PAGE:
Our Town tones

Zigzag Street (Ad Astra)

Ad Astra

July 23 – August 7

Before social media, one of the added devastations of being dumped was having to repeat your break-up story as you first see people and relive its angst over and over again. This is one of the dilemmas of newly and unhappily single 28-year-old corporate lawyer Richard Derrington (Samuel Valentine). So difficult is it for him to admit that Anna as left him, he can’t even tell the local Thai take away that his usual order is no longer under that surname. And so “Zigzag Street” opens to Richard alone on the couch of his recently-decreased grandmother’s Red Hill home lamenting about having basically blown his university days on one girl.

From its The Smiths song opener, the sensibility of Phillip Dean’s adaptation of Nick Earls’ bestselling ‘90s novel is recreated, with the scenarios revolving around Richard’s new cat and its sock puppet sidekick, soon making appearances. There are plenty of north side Brisbane references too, from traffic at the Normanby Fiveways intersection, shopping trips to Toowong Village and the evening haze above the iconic XXXX brewery, none of which really date the work.

While Richard is living at his grandmother’s house in the eponymous Zig Zag Street, he spends his time pretending to renovate the house in attempt to satisfy his mother … and not buying groceries. Nothing seems to go right for the hapless protagonist as he consistently contributes to his own woes as he tries to find his way again, dwelling on what might have been and struggling to see an end to his misery despite the advice of his friends and even the acquaintances whose paths he crosses. Sustained by his sense of humour and recognising that hindsight is no substitute for insight, he seeks clarity with a determination to stop defining himself in terms of his relationships… until he accidently knocks out a girl (Estelle Snowball as Rachel) and things start looking up.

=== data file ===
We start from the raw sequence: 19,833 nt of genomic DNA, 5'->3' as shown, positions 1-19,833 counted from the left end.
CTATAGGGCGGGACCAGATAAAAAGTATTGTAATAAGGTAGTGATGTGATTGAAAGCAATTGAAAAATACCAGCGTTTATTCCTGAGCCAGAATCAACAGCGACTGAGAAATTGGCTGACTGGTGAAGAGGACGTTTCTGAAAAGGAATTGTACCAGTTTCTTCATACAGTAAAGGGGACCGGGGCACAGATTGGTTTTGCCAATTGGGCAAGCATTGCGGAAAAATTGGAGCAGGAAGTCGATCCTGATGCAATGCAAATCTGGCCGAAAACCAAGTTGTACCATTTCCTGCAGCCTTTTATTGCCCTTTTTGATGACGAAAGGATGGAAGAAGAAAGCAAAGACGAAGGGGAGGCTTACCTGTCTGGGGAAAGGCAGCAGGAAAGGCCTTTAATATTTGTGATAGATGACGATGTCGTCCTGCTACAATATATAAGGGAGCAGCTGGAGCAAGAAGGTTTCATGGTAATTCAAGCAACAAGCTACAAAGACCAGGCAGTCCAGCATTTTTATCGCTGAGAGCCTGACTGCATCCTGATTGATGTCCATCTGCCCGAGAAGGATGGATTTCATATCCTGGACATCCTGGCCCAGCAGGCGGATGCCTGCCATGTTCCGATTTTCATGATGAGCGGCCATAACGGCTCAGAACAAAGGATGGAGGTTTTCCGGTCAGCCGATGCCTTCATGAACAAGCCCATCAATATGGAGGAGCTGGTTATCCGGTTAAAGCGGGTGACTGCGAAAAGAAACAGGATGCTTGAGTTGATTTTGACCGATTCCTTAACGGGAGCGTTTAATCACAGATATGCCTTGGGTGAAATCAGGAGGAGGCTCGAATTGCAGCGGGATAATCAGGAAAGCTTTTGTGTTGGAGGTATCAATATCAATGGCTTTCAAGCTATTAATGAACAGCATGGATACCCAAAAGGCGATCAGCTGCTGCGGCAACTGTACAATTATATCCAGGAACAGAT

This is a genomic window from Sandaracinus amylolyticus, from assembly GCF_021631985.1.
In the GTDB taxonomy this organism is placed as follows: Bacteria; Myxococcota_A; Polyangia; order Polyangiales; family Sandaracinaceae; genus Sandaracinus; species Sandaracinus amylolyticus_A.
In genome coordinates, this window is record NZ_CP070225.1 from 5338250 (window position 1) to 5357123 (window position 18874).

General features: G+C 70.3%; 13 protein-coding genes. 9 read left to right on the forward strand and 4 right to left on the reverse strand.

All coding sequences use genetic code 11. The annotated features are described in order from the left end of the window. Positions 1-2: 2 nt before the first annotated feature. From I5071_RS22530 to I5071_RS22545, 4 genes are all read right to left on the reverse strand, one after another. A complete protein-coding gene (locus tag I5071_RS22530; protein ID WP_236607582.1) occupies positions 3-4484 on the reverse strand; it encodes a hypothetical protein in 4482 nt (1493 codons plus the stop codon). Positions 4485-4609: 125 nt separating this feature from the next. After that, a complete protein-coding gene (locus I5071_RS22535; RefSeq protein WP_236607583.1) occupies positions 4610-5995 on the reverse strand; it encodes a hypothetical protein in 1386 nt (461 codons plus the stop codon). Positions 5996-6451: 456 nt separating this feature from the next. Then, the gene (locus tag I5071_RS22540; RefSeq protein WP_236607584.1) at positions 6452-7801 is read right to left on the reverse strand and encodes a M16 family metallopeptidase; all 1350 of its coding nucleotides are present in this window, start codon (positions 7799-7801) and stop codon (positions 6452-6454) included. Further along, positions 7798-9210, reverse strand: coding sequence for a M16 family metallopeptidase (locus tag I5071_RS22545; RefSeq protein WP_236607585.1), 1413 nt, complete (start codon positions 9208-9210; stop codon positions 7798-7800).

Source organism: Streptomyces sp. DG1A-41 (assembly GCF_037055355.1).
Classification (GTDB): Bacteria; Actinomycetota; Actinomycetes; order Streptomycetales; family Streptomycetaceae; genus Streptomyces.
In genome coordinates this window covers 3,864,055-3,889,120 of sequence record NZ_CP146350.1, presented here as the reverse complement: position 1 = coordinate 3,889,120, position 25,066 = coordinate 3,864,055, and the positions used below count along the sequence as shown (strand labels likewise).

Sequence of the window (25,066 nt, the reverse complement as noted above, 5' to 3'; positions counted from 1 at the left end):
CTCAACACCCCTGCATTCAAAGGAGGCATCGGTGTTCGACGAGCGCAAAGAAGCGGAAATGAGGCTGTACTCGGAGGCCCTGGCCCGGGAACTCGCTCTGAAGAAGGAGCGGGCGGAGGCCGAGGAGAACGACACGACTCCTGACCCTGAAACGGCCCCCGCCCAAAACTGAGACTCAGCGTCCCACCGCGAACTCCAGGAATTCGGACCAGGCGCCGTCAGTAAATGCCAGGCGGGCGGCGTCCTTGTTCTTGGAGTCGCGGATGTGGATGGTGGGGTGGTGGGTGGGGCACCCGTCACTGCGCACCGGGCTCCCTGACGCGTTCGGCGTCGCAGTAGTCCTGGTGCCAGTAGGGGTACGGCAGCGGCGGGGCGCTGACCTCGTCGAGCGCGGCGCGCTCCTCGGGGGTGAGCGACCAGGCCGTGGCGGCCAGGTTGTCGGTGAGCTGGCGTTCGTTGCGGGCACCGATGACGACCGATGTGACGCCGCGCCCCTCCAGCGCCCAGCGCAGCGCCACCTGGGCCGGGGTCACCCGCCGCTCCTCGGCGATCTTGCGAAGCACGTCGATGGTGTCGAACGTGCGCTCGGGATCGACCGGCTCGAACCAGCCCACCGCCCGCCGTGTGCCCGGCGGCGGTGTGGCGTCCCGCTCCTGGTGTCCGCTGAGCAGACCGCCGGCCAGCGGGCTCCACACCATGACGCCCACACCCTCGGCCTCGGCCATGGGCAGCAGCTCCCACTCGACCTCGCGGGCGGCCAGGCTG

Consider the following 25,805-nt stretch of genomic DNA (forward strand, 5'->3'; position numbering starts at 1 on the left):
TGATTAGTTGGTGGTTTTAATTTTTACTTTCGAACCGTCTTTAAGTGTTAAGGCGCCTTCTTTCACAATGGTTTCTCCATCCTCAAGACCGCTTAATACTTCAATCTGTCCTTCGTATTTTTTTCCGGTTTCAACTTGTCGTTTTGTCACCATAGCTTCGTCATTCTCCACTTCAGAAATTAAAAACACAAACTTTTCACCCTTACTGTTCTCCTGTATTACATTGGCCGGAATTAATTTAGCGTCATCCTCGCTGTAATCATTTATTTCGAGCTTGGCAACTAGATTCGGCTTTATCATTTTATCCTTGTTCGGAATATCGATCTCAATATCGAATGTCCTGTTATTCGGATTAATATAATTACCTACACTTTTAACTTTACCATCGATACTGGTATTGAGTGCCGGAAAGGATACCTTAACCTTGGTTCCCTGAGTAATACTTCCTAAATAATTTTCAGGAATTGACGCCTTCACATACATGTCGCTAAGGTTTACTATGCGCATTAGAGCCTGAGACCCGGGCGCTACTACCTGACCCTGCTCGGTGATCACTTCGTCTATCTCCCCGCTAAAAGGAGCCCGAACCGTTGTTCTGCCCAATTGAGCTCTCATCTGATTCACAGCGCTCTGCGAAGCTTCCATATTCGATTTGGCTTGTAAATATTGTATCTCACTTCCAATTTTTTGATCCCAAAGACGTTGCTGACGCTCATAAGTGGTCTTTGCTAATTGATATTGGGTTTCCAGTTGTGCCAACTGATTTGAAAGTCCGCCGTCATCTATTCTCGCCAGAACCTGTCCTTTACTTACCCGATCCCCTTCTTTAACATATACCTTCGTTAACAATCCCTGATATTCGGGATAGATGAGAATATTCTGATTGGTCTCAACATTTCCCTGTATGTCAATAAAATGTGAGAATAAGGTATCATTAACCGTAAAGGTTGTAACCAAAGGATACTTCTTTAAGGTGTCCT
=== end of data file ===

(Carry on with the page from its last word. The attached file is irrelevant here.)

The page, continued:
The stage adaptation of Earls’ much loved fictional novel is an episodic play, made up of many short scenes which switch frequently between Richard’s grandmother’s house, his workplace, the local doctor’s office and various other settings. This ensures a pacey show, but also one which also seems to lag a little at times with its multiple entrances and exits and frequent costumes changes.

Valentine delivers a perfectly pitched performance as everyman of sorts Richard, endearing the likeable and sympathetic character to us immediately, despite, or perhaps even because of, his chaotic energy and very human character flaws. Never really off stage, he does well to articulate Richard’s inner turmoil, meaning that his narration shapes the show to sometimes appear more as a retelling from a trusted friend, so that in our hearts, like his friends, all we want is for him to be nice to Rachel and for her to be nice to him. And he tells Richard’s anecdotes with a humour that sits front and centre of the genuinely funny and engaging show.

Valentine is supported by a small cast of players assuming multiple roles. Alongside Emma Black and Lara Rix as Richard’s romantically off limits manager and bundle of infectious energy co-worker, Jason McKell showcases a great sense of comedy and timing as Jeff, Richard’s best friend, who has some of the play’s funniest lines around advice and in reaction to the silly situations of Richard’s life. And then there is Snowball as the decisive but quirky aged-care worker Rachel, who captures both the nuance of nervous initial date energy and the tenderness that comes from trepidation about showing vulnerability. And her outfits (Costume Associate Ashleigh Creeks) reflect her character perfectly.

Although condensed in plot and characters, Ad Astra’s “Zigzag Street” maintains the tone of its original text and Nick Earls’ witty authorial voice. Equal parts funny and insightful, its appeal comes from its articulation of everyone’s inner voice in an honest insight into human nature. And Mikayla Hosking’s sensitive direction, particularly in Act Two, allows us to sit in its pauses of real life. Indeed, amongst its humour are many are poignant moments, such as Richard’s (and later Rachel’s) reading of his grandfather’s letter, evoking his Somme battlefield experiences. And while it may cover six weeks of Richard’s life, by show’s end, it feels like we have known and loved him for a lot longer.

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